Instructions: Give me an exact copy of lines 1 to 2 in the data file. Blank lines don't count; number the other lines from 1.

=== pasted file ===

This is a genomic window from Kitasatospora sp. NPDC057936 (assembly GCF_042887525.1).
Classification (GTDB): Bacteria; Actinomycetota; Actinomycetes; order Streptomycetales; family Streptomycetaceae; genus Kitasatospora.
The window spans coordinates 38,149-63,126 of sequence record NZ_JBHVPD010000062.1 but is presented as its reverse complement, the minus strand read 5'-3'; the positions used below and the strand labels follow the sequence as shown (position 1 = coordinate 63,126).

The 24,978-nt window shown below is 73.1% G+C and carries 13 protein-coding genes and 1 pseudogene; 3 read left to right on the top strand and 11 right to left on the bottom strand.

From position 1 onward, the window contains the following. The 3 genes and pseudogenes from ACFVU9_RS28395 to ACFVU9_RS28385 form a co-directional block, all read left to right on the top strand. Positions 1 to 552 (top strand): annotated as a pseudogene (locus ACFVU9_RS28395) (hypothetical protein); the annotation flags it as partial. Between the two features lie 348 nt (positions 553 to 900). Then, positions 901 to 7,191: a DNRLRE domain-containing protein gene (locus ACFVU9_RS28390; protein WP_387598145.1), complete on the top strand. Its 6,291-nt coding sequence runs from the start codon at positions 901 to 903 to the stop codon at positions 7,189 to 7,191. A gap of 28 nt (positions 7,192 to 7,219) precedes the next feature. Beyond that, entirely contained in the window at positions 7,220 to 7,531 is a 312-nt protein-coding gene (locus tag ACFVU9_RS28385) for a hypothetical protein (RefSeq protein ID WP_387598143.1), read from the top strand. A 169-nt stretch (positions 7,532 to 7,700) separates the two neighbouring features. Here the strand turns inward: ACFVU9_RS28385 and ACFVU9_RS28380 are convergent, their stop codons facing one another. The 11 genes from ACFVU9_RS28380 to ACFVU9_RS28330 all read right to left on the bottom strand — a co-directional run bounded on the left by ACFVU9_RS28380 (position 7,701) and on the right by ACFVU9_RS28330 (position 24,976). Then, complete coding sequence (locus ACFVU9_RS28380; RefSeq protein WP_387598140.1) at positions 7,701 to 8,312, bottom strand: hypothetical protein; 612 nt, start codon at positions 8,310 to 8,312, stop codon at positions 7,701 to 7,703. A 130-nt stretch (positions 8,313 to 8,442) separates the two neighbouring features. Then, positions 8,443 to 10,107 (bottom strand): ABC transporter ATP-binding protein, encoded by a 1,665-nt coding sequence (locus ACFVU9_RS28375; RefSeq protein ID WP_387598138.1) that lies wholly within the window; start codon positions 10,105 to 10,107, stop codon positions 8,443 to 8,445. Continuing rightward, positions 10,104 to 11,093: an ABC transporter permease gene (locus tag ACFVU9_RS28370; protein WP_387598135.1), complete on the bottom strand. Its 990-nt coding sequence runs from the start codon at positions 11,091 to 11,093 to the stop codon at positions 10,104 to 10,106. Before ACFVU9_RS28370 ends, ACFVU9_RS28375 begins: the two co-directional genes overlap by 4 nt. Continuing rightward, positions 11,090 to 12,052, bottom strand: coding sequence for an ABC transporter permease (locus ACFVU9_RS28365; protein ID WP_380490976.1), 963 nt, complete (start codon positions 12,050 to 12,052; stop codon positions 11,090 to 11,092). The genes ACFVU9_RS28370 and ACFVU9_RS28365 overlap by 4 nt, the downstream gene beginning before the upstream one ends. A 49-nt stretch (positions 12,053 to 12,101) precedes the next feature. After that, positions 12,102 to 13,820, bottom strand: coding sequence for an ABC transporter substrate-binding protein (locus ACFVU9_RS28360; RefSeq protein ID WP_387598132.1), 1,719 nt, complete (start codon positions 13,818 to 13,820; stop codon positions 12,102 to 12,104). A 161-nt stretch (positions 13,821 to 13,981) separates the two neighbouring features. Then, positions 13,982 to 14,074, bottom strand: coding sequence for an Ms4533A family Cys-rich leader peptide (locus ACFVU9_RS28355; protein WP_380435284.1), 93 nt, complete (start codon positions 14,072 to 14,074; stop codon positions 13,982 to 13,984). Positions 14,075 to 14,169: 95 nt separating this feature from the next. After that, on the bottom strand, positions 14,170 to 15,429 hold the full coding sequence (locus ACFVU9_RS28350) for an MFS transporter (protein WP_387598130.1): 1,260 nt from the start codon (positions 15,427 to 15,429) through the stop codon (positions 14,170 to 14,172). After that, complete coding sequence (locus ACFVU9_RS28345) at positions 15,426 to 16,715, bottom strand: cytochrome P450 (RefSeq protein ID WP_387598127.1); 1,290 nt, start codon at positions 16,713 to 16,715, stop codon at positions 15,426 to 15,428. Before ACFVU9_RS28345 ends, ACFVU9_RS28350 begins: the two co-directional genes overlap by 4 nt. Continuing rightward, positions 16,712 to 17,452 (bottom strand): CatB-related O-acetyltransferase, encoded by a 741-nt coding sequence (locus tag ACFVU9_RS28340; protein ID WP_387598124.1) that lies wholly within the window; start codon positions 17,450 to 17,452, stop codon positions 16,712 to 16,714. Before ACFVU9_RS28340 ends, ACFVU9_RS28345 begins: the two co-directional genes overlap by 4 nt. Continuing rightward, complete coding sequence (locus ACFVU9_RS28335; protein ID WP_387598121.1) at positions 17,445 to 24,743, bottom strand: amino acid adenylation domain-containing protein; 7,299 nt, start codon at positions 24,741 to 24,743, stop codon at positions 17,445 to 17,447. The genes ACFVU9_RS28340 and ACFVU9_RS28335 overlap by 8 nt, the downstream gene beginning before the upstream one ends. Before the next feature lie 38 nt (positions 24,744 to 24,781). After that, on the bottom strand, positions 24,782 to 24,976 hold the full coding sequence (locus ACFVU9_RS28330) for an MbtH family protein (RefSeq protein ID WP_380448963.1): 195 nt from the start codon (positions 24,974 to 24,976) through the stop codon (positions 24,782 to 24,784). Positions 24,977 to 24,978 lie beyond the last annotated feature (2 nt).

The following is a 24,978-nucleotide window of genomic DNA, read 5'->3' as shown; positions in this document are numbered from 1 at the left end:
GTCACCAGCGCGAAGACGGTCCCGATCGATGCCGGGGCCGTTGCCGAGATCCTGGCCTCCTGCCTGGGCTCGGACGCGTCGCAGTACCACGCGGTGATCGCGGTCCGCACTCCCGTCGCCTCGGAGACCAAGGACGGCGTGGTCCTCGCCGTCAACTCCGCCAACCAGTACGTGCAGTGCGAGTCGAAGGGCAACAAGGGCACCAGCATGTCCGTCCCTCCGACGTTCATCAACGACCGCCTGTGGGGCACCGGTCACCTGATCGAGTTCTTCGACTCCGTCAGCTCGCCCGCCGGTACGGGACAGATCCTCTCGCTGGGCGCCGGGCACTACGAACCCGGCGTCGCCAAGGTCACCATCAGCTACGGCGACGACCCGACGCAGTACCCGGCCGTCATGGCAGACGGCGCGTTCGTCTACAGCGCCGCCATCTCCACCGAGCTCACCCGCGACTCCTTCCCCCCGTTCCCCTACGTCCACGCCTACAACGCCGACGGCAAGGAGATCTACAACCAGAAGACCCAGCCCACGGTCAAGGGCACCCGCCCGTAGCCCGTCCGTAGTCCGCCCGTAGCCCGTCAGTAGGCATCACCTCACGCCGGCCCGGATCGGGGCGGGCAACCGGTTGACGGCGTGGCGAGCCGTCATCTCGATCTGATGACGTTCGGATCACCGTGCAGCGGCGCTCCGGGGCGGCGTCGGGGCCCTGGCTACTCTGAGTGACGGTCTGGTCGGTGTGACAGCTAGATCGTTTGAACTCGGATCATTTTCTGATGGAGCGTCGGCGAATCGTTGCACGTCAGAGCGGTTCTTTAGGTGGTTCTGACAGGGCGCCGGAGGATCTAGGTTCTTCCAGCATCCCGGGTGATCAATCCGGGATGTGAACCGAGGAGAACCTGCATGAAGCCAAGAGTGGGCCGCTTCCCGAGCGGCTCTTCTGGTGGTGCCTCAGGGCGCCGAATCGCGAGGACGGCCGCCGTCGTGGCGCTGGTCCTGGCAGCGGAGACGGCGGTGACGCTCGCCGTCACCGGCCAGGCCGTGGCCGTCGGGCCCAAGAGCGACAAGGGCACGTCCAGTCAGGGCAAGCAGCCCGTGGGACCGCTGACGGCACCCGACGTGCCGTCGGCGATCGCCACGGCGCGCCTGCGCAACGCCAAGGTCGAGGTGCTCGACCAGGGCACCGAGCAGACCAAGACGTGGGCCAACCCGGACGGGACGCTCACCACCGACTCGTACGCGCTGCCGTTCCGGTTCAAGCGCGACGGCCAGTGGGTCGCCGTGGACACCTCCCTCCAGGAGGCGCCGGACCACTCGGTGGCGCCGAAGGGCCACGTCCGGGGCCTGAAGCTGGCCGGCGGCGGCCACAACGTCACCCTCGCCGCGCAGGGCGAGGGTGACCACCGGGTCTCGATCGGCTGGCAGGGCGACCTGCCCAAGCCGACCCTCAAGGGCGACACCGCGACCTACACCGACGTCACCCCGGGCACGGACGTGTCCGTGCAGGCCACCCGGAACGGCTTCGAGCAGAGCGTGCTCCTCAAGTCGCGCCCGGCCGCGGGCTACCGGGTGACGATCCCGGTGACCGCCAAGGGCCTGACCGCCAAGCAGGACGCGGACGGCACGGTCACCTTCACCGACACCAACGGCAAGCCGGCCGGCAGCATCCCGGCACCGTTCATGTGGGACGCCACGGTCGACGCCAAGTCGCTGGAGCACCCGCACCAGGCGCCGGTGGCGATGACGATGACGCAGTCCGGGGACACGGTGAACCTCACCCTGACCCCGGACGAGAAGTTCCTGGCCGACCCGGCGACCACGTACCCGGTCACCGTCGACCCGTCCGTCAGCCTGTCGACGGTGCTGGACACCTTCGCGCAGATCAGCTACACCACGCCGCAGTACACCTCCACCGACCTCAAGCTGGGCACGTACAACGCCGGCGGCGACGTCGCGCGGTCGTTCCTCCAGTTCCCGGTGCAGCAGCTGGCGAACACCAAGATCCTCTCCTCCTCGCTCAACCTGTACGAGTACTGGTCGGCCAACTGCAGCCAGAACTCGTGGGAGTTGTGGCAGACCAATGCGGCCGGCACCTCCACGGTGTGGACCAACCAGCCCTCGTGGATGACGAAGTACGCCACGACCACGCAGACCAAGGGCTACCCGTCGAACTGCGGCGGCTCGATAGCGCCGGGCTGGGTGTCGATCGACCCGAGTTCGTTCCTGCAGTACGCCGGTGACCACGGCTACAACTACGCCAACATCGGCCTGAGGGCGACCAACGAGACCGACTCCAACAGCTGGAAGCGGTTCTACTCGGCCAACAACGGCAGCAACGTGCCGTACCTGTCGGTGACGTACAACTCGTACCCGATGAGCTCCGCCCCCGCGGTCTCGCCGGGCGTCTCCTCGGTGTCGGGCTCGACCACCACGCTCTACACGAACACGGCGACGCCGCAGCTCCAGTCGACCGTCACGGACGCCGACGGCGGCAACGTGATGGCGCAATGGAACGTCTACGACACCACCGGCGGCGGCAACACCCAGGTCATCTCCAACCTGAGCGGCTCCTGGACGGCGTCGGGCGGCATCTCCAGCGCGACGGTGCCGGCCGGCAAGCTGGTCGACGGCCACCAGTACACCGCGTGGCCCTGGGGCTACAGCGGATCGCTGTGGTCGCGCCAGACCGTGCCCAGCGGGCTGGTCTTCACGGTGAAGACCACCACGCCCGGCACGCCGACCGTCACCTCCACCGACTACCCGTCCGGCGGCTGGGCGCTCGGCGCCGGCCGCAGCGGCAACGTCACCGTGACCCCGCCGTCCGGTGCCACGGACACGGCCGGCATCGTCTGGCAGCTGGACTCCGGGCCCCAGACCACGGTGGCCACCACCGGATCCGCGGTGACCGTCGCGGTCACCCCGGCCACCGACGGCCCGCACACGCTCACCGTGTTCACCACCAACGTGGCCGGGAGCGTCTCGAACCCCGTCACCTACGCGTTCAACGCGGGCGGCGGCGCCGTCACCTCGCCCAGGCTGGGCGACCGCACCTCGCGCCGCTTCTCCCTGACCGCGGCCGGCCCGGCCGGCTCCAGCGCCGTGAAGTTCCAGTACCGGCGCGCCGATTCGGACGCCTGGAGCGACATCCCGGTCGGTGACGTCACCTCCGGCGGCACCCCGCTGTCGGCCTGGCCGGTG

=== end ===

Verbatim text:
This is a genomic window from Kitasatospora sp. NPDC057936 (assembly GCF_042887525.1).
Classification (GTDB): Bacteria; Actinomycetota; Actinomycetes; order Streptomycetales; family Streptomycetaceae; genus Kitasatospora.